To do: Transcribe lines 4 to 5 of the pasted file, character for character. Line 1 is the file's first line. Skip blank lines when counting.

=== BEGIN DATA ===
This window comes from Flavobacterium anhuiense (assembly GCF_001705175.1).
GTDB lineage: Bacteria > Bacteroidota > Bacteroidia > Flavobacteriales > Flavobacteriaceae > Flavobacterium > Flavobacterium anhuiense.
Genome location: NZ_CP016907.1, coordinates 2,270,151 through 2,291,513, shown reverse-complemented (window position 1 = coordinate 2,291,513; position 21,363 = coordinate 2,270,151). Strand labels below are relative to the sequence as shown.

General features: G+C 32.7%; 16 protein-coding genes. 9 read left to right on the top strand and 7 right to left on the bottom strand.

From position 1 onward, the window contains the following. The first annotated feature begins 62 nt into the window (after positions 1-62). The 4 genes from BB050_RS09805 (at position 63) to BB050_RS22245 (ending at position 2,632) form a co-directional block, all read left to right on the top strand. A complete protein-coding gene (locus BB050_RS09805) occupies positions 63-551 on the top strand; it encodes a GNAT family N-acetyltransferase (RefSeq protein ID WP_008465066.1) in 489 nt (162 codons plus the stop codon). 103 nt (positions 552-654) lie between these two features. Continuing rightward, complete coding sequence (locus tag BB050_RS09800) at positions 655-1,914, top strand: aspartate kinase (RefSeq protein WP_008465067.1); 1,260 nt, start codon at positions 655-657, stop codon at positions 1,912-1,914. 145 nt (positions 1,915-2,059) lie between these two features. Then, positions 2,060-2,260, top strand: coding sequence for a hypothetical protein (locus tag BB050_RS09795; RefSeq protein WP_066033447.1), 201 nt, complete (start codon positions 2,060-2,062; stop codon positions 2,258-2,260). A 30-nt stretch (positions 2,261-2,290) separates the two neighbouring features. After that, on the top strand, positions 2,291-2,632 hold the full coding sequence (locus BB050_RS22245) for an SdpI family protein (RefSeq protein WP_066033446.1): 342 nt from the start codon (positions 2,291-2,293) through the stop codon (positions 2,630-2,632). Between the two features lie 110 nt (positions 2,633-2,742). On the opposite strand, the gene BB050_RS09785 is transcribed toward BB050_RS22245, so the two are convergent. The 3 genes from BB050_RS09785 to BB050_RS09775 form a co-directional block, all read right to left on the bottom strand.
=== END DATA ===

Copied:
General features: G+C 32.7%; 16 protein-coding genes. 9 read left to right on the top strand and 7 right to left on the bottom strand.

From position 1 onward, the window contains the following. The first annotated feature begins 62 nt into the window (after positions 1-62). The 4 genes from BB050_RS09805 (at position 63) to BB050_RS22245 (ending at position 2,632) form a co-directional block, all read left to right on the top strand. A complete protein-coding gene (locus BB050_RS09805) occupies positions 63-551 on the top strand; it encodes a GNAT family N-acetyltransferase (RefSeq protein ID WP_008465066.1) in 489 nt (162 codons plus the stop codon). 103 nt (positions 552-654) lie between these two features. Continuing rightward, complete coding sequence (locus tag BB050_RS09800) at positions 655-1,914, top strand: aspartate kinase (RefSeq protein WP_008465067.1); 1,260 nt, start codon at positions 655-657, stop codon at positions 1,912-1,914. 145 nt (positions 1,915-2,059) lie between these two features. Then, positions 2,060-2,260, top strand: coding sequence for a hypothetical protein (locus tag BB050_RS09795; RefSeq protein WP_066033447.1), 201 nt, complete (start codon positions 2,060-2,062; stop codon positions 2,258-2,260). A 30-nt stretch (positions 2,261-2,290) separates the two neighbouring features. After that, on the top strand, positions 2,291-2,632 hold the full coding sequence (locus BB050_RS22245) for an SdpI family protein (RefSeq protein WP_066033446.1): 342 nt from the start codon (positions 2,291-2,293) through the stop codon (positions 2,630-2,632). Between the two features lie 110 nt (positions 2,633-2,742). On the opposite strand, the gene BB050_RS09785 is transcribed toward BB050_RS22245, so the two are convergent. The 3 genes from BB050_RS09785 to BB050_RS09775 form a co-directional block, all read right to left on the bottom strand.